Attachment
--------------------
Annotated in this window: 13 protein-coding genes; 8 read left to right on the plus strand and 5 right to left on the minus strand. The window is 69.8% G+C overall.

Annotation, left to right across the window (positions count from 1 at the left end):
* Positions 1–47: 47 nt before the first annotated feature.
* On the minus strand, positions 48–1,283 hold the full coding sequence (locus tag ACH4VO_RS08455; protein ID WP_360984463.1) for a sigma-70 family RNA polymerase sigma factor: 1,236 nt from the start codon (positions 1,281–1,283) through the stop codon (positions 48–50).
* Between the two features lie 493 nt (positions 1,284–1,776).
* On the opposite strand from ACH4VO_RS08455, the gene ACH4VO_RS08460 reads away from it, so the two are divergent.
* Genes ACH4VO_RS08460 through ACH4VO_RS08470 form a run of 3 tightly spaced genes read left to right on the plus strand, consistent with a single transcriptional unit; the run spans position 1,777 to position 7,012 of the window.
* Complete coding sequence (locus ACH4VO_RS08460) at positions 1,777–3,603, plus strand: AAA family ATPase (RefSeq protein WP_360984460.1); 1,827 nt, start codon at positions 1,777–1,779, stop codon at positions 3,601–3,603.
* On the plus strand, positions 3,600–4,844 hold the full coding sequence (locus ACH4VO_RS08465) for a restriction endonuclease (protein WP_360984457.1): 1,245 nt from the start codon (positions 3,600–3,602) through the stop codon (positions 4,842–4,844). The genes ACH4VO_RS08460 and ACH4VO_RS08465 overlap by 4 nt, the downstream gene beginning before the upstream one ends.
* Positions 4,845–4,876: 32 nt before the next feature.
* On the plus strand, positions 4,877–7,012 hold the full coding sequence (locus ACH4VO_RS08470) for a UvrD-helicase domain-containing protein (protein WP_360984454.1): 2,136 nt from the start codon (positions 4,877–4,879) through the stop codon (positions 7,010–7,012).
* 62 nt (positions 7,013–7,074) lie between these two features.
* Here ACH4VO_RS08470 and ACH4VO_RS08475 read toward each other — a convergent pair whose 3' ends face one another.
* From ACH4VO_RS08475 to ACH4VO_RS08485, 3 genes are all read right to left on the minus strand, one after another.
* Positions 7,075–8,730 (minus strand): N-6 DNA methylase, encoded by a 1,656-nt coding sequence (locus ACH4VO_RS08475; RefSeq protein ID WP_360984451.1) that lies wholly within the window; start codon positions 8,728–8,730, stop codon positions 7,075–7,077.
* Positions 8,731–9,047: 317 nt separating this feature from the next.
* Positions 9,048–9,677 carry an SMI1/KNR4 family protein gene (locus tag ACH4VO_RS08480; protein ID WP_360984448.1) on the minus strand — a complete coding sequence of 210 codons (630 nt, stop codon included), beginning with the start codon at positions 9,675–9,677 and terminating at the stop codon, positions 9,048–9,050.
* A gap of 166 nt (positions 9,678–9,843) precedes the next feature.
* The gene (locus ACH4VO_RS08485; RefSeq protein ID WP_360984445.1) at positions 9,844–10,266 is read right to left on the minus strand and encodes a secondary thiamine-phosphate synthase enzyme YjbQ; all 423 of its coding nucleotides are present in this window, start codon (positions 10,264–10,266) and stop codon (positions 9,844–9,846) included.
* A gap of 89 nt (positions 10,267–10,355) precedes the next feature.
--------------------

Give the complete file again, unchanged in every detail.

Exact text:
Annotated in this window: 13 protein-coding genes; 8 read left to right on the plus strand and 5 right to left on the minus strand. The window is 69.8% G+C overall.

Annotation, left to right across the window (positions count from 1 at the left end):
* Positions 1–47: 47 nt before the first annotated feature.
* On the minus strand, positions 48–1,283 hold the full coding sequence (locus tag ACH4VO_RS08455; protein ID WP_360984463.1) for a sigma-70 family RNA polymerase sigma factor: 1,236 nt from the start codon (positions 1,281–1,283) through the stop codon (positions 48–50).
* Between the two features lie 493 nt (positions 1,284–1,776).
* On the opposite strand from ACH4VO_RS08455, the gene ACH4VO_RS08460 reads away from it, so the two are divergent.
* Genes ACH4VO_RS08460 through ACH4VO_RS08470 form a run of 3 tightly spaced genes read left to right on the plus strand, consistent with a single transcriptional unit; the run spans position 1,777 to position 7,012 of the window.
* Complete coding sequence (locus ACH4VO_RS08460) at positions 1,777–3,603, plus strand: AAA family ATPase (RefSeq protein WP_360984460.1); 1,827 nt, start codon at positions 1,777–1,779, stop codon at positions 3,601–3,603.
* On the plus strand, positions 3,600–4,844 hold the full coding sequence (locus ACH4VO_RS08465) for a restriction endonuclease (protein WP_360984457.1): 1,245 nt from the start codon (positions 3,600–3,602) through the stop codon (positions 4,842–4,844). The genes ACH4VO_RS08460 and ACH4VO_RS08465 overlap by 4 nt, the downstream gene beginning before the upstream one ends.
* Positions 4,845–4,876: 32 nt before the next feature.
* On the plus strand, positions 4,877–7,012 hold the full coding sequence (locus ACH4VO_RS08470) for a UvrD-helicase domain-containing protein (protein WP_360984454.1): 2,136 nt from the start codon (positions 4,877–4,879) through the stop codon (positions 7,010–7,012).
* 62 nt (positions 7,013–7,074) lie between these two features.
* Here ACH4VO_RS08470 and ACH4VO_RS08475 read toward each other — a convergent pair whose 3' ends face one another.
* From ACH4VO_RS08475 to ACH4VO_RS08485, 3 genes are all read right to left on the minus strand, one after another.
* Positions 7,075–8,730 (minus strand): N-6 DNA methylase, encoded by a 1,656-nt coding sequence (locus ACH4VO_RS08475; RefSeq protein ID WP_360984451.1) that lies wholly within the window; start codon positions 8,728–8,730, stop codon positions 7,075–7,077.
* Positions 8,731–9,047: 317 nt separating this feature from the next.
* Positions 9,048–9,677 carry an SMI1/KNR4 family protein gene (locus tag ACH4VO_RS08480; protein ID WP_360984448.1) on the minus strand — a complete coding sequence of 210 codons (630 nt, stop codon included), beginning with the start codon at positions 9,675–9,677 and terminating at the stop codon, positions 9,048–9,050.
* A gap of 166 nt (positions 9,678–9,843) precedes the next feature.
* The gene (locus ACH4VO_RS08485; RefSeq protein ID WP_360984445.1) at positions 9,844–10,266 is read right to left on the minus strand and encodes a secondary thiamine-phosphate synthase enzyme YjbQ; all 423 of its coding nucleotides are present in this window, start codon (positions 10,264–10,266) and stop codon (positions 9,844–9,846) included.
* A gap of 89 nt (positions 10,267–10,355) precedes the next feature.